Your Neighborhood Guide to Where to Stay in Prague Old Town / Staré Město (Prague 1) Lesser Town / Little Quarter / Malá Strana (Prague 1) New Town / Nové Město (Prague 2) Vinohrady (Prague 2) Vyšehrad / Albertov (Prague 2) Karlín (Prague 8) Holešovice & Letná (Prague 7) Smíchov (Prague 5)
Top 10 Things to Avoid in Prague Sightseeing. Wasting Time Waiting for the Cuckoo. Charles Bridge in the Middle of the Day. Getting around. Getting Pickpocketed on the 22 Tram. Getting Ripped off by Taxis. Shopping and money. Tacky Souvenir Shops. Rip-off Exchange Offices. U Fleku’s Pushy Waiters. Wenceslas Square Sausages. Restaurants on Old Town Square.
Despite rising wages and soaring flat prices, Prague is still one of Europe’s cheapest tourist destinations, according to a new 2019 report from the UK’s Post Office.
I agree that you can see Prague in 3 days , but there is certainly enough to see if you stay longer.
The best times to visit Prague are the spring and early fall when the weather is mild and there are fewer crowds . Because of the city’s generally chilly climate, the warmer summer months (average high temperatures hover in the low to mid-70s) see the largest influx of tourists – which means higher hotel rates.
Prague is very walkable . If you dropped from the sky and landed in Old Time Square you would be in a good position to walk everywhere interesting within 30 minutes. The city sits in a valley split in half by a river and surrounded by rolling hills. The encircling hills forced compactness on the city builders.
The rate of violent crime is low and most areas of Prague are safe to walk around even after dark. Be careful on Wenceslas Square. It is usually packed with tourists and the crowds make things easy for pickpockets. There have also been cases of trusting “love-seekers” being robbed of all their money at night .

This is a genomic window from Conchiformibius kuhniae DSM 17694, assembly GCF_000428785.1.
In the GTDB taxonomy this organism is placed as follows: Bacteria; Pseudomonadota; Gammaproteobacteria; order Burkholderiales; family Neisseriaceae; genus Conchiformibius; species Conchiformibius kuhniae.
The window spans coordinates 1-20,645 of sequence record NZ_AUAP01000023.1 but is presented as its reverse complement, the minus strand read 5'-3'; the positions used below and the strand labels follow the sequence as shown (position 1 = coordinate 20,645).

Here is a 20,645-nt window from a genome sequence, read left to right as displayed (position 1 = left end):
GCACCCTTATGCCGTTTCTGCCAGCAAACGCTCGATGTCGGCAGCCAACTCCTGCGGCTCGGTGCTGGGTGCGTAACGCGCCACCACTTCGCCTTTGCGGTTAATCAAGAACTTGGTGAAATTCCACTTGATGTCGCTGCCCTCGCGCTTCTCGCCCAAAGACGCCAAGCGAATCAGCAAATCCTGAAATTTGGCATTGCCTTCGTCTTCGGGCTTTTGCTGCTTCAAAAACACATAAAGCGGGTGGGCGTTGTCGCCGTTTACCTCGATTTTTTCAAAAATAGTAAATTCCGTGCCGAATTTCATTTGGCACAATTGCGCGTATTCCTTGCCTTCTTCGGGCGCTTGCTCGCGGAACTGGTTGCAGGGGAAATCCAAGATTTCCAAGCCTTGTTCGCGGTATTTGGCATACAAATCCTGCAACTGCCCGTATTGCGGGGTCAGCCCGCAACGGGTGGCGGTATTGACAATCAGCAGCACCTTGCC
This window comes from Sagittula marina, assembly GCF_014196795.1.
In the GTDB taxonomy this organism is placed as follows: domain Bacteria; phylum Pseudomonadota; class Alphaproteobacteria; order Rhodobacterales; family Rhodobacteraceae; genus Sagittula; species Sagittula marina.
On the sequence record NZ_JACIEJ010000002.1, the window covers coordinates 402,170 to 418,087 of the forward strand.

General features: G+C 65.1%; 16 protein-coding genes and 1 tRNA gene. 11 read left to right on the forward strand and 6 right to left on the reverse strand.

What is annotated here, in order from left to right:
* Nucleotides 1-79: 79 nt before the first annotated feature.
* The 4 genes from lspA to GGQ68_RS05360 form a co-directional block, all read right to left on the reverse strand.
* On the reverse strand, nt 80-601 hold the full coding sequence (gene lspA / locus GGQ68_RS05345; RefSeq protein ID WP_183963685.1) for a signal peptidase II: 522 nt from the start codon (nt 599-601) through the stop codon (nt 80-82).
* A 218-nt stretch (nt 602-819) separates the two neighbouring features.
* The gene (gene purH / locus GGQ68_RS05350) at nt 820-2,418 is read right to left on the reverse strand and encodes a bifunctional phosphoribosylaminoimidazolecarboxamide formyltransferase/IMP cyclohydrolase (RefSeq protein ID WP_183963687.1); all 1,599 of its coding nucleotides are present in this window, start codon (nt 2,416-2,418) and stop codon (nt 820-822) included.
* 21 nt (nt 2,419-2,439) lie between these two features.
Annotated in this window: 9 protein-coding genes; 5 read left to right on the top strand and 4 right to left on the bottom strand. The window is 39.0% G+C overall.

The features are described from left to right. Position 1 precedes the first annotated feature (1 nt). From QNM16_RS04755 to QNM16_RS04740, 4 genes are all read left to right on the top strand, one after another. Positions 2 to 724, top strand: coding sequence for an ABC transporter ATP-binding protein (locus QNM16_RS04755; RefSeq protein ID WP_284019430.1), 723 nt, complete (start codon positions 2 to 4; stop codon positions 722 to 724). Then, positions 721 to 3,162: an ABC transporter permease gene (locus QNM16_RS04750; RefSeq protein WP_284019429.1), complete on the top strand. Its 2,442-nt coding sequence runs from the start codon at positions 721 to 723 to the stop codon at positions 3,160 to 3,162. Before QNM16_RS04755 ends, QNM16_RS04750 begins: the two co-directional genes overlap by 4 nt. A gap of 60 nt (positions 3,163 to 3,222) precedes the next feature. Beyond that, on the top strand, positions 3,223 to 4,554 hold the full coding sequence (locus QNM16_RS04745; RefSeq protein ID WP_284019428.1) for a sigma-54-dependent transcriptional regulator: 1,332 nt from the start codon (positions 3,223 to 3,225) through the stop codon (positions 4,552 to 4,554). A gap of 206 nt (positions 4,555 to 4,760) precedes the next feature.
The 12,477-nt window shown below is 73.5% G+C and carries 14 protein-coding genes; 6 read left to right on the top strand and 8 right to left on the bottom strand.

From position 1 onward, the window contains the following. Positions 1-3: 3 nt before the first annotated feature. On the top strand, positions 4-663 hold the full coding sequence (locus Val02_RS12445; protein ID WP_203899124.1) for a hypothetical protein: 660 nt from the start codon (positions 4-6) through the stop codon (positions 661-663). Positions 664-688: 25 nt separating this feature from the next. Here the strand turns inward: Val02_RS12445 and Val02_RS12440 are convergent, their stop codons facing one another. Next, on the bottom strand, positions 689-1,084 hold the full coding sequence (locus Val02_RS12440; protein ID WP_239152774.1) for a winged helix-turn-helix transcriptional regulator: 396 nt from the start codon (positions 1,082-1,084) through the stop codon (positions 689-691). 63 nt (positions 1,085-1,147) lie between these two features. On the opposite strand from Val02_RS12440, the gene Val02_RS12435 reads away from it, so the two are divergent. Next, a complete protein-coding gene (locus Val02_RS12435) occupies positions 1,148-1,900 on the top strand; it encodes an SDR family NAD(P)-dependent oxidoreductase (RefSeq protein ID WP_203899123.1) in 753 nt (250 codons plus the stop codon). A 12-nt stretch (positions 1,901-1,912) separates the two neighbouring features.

If you are short on time, Prague will be the better choice seeing as it’s a smaller, walkable city with better day trip options. If you have a little more time and happen to love food, Budapest will give you a few more options to fill your days, plus, the thermal spas are world-class.
Clothes that you can wear during both day and night will be best. Consider jeans and a variety of light tops for the day walks. Prague is best explored on foot thus consider a solid pair or two of closed toed shoes. Add a light sweater or jacket to your for potentially chilly evenings.
An average tourist will spend around 2500 CZK (100 EUR) per person per day . The lowest daily budget can be as low as 900 CZK if you stay at hostels, eat takeaways and use public transport. If you stay in private accommodation, eat at average restaurants but control your budget you can get by on 2500 CZK a day .
Based on the spending habits of previous travelers, when dining out an average meal in Prague should cost around Kč196 per person. Breakfast prices are usually a little cheaper than lunch or dinner . The price of food in sit-down restaurants in Prague is often higher than fast food prices or street food prices .
In Prague , a great number of native citizens speak English at least a bit. And at the tourist hotspots, restaurants in the centre, hotels, and gift shops, knowledge of the English language is taken for granted. On the other hand, do not expect much English from the Czech police officers or bus drivers.
To really see Prague, it’s best to visit for four to five days . That will allow you to see all the main sites and get a sense of the city’s culture.
The train distance from Prague to Kraków is around 243 miles ( 392 km ).
Essential Gear to Bring to Prague Bring a light jacket that can be layered to keep you warm at night or in the winter. (There we go with those layers again!) Boots or comfortable walking shoes– A structured pair of boots will both look stylish and hold up while walking around to see the sights.